All posts tagged Erich Remarque

  • The Children of Cain


    This post consists of an excerpt from chapter nine of All Quiet On The Western Front by Erich Maria Remarque.

    Remarque was a German veteran of World War I. (He later became an American citizen.) Remarque published All Quiet On The Western Front in 1929. It sold two and half million copies in the first eighteen months. Some have describe it as the most honest account of war ever written. German soldiers would simply say of Remarque’s book, “So ist es gewsen!” (That’s the way it was!)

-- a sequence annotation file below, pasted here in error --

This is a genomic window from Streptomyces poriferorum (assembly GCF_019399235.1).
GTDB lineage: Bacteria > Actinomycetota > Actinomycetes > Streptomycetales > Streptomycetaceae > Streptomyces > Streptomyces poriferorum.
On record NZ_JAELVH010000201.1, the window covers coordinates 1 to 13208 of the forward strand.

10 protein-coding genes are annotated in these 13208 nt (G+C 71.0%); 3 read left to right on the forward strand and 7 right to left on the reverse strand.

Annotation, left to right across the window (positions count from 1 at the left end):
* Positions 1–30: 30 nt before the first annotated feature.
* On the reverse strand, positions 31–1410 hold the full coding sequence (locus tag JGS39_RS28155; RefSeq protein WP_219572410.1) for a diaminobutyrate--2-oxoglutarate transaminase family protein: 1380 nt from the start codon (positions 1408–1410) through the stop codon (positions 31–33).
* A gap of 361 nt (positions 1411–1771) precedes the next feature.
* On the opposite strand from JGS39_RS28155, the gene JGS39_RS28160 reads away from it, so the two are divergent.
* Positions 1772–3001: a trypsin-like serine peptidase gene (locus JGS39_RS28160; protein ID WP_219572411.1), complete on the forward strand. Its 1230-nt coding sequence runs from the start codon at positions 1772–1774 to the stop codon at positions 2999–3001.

And if you ask me what this post has to do with Holy Week, I will simply answer, much!

    Read it thoughtfully.

    I have entitled this excerpt as…

    The Children of Cain Have a Conversation Concerning the Legacy Bequeathed Them.

    “It’s queer, when one thinks about it,” goes on Kropp, “we’re here to protect our father land. And the French are over there to protect their fatherland. Now, who’s in the right?
    “Perhaps both, “ say I, without believing it.
    “Yes, well now,” pursues Albert, and I see that he means to drive me into a corner, “but our professors and pastors and newspapers say that we are the only ones that are right, and let’s hope so; — but the French professors and pastors and newspapers say that the right is on their side, what about that?”
    “That I don’t know,” I say, “but whichever way it is there’s war all the same and every month more countries are coming in.” Read more